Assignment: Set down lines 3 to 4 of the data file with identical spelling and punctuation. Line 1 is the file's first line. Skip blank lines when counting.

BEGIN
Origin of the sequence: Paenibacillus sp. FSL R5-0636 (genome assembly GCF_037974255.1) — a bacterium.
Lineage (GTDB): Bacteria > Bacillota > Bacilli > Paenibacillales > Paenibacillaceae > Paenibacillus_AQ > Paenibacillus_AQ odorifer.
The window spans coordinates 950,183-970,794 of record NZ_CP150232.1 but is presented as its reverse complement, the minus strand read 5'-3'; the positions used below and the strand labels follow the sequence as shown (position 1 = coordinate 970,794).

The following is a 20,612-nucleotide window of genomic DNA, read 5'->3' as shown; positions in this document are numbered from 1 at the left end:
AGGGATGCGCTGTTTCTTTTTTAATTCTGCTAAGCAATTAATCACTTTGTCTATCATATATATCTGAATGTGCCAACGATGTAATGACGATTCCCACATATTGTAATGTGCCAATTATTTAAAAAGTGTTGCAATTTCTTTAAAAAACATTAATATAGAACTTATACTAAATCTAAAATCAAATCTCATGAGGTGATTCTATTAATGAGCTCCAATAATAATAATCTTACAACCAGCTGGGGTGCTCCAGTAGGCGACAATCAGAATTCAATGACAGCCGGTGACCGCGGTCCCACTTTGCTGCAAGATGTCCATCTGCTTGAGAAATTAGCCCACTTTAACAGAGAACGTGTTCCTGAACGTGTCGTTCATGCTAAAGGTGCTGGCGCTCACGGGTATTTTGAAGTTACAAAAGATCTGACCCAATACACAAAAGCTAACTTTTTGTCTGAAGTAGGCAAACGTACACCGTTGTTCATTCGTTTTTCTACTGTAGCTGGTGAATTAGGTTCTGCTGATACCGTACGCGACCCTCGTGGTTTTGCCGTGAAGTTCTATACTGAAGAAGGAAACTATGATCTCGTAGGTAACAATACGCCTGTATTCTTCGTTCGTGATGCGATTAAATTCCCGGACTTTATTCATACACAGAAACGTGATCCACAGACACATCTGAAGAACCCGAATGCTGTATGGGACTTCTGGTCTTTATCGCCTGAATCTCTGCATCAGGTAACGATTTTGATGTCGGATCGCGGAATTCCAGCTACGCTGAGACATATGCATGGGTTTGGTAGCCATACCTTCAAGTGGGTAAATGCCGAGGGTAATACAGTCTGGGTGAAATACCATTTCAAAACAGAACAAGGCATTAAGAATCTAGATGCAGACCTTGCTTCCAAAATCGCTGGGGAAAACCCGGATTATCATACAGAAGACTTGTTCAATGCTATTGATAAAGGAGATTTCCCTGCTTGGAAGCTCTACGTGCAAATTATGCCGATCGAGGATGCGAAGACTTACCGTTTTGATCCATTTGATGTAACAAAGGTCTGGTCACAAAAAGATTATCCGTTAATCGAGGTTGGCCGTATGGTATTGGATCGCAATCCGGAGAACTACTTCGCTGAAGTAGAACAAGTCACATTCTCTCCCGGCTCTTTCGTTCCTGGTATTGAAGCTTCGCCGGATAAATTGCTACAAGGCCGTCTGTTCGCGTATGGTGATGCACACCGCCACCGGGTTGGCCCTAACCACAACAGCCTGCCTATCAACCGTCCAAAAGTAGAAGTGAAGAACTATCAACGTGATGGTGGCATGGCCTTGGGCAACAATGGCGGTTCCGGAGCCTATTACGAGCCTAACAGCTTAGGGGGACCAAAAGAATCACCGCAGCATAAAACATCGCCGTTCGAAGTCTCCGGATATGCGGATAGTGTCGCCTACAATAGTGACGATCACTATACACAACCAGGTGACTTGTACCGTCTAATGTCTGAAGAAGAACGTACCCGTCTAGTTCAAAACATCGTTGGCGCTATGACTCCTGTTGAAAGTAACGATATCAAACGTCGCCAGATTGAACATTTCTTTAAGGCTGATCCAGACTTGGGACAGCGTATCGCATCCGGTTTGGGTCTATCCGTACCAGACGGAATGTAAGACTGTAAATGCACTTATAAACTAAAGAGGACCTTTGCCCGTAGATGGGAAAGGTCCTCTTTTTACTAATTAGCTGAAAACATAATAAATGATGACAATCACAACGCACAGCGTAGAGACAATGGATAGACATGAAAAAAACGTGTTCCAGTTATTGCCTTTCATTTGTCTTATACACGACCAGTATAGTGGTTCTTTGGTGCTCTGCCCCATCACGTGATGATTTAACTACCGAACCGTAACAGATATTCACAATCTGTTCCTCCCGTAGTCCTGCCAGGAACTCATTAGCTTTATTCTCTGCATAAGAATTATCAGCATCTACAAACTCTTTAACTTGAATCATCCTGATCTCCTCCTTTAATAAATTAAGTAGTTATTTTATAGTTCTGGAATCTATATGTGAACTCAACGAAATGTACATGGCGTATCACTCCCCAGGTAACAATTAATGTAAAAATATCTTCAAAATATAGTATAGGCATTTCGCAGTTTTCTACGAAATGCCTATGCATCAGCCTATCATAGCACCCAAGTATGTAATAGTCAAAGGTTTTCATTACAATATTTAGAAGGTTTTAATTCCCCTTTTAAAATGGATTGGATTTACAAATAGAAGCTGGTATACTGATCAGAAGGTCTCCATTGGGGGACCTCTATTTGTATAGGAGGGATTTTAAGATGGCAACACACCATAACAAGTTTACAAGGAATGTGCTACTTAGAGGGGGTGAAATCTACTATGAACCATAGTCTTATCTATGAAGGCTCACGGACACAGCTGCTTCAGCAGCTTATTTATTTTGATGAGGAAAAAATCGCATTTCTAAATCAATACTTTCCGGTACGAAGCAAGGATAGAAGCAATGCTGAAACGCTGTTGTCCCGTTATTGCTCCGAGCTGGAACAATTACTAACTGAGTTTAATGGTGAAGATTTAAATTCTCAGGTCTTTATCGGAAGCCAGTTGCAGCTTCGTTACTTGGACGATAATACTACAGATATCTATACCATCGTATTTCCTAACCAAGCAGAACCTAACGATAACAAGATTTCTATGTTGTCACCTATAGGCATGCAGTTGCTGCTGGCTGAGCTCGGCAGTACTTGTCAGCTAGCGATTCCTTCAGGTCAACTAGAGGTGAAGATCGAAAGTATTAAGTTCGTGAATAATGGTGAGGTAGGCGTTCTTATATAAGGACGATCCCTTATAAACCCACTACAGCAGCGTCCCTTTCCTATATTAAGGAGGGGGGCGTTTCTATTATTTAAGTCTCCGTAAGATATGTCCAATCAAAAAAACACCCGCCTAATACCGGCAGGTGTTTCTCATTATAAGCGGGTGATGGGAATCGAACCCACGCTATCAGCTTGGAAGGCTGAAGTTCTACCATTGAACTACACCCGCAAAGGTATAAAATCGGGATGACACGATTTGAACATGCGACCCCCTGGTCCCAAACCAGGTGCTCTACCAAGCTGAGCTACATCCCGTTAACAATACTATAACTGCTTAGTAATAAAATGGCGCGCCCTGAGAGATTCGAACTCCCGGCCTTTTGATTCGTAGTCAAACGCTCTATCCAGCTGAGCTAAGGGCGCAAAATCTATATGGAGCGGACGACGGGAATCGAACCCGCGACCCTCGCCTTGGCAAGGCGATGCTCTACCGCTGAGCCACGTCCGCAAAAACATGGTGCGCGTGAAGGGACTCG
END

The window spans coordinates 950,183-970,794 of record NZ_CP150232.1 but is presented as its reverse complement, the minus strand read 5'-3'; the positions used below and the strand labels follow the sequence as shown (position 1 = coordinate 970,794).

The following is a 20,612-nucleotide window of genomic DNA, read 5'->3' as shown; positions in this document are numbered from 1 at the left end: